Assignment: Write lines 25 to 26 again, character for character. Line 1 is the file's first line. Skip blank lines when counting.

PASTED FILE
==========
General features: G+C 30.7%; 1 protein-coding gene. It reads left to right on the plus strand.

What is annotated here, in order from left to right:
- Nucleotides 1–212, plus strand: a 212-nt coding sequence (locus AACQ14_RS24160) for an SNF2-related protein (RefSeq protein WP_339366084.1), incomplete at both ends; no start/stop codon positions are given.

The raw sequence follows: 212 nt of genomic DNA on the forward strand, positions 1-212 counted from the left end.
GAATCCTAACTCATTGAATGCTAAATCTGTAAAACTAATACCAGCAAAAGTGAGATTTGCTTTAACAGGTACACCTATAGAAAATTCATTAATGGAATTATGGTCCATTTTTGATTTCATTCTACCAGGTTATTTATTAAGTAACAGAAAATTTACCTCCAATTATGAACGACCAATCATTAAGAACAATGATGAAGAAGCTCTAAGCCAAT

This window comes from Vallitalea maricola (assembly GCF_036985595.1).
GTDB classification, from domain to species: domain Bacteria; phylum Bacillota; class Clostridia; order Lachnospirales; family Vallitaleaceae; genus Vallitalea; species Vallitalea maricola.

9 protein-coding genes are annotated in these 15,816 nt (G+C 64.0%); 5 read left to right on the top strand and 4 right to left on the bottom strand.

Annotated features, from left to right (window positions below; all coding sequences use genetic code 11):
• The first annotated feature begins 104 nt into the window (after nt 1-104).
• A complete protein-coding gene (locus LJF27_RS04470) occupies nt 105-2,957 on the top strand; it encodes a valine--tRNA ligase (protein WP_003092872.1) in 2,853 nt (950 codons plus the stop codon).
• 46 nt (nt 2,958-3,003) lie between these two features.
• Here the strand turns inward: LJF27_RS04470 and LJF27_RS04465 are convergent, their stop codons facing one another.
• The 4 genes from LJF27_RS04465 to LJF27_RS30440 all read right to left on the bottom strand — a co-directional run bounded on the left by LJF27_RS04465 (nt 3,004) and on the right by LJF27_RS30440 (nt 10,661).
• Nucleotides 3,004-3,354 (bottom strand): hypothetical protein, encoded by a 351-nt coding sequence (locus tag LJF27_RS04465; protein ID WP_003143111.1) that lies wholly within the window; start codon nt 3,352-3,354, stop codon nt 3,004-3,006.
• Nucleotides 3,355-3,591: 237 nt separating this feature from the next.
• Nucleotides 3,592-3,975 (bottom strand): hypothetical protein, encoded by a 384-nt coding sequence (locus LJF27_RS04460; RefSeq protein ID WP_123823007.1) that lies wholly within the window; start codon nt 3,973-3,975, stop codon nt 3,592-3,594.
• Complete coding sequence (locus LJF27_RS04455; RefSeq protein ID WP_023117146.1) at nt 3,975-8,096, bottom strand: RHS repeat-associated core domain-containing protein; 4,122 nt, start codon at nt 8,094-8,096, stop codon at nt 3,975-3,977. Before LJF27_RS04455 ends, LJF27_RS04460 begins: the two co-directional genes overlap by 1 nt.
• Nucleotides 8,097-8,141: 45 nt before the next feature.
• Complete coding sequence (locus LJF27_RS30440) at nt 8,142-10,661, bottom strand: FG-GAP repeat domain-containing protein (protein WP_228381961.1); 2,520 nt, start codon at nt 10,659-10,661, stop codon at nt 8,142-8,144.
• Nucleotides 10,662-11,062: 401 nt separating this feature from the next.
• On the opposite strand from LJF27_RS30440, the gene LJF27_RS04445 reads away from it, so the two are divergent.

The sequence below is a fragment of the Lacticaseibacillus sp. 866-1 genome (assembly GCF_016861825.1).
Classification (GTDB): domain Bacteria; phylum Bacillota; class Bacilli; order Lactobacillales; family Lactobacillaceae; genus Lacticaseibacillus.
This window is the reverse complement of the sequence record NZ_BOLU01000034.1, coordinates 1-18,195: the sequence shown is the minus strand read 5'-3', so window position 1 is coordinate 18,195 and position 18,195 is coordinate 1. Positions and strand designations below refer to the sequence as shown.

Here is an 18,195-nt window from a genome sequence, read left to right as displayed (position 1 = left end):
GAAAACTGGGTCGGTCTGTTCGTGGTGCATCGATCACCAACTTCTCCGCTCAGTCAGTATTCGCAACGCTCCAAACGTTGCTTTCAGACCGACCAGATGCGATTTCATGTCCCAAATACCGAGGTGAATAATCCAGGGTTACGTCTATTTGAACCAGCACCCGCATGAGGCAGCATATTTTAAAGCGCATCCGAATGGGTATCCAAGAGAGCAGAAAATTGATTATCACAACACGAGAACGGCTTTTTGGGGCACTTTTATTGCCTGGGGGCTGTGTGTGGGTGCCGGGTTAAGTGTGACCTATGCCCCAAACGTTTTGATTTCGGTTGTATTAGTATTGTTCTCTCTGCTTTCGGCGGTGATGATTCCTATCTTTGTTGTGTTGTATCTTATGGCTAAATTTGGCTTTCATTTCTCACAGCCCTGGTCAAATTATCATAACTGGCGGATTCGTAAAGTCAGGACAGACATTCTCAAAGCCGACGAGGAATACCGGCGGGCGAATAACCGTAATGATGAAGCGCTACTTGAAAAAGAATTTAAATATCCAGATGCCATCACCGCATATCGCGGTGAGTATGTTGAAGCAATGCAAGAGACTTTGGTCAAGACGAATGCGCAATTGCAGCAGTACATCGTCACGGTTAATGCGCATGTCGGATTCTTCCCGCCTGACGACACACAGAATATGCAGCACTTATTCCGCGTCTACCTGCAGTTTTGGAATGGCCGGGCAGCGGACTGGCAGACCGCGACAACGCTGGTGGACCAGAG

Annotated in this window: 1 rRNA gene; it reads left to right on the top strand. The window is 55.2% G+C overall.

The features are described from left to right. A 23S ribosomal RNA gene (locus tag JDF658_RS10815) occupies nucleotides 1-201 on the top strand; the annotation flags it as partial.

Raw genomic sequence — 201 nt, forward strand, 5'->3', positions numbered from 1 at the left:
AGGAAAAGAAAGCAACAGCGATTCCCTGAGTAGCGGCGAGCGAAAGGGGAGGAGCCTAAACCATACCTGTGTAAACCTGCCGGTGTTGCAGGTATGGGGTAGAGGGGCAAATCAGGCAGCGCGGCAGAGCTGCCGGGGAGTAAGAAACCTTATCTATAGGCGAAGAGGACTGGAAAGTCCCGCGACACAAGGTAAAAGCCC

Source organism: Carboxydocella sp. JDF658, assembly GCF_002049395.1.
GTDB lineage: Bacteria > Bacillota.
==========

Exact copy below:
This window is the reverse complement of the sequence record NZ_BOLU01000034.1, coordinates 1-18,195: the sequence shown is the minus strand read 5'-3', so window position 1 is coordinate 18,195 and position 18,195 is coordinate 1. Positions and strand designations below refer to the sequence as shown.

Here is an 18,195-nt window from a genome sequence, read left to right as displayed (position 1 = left end):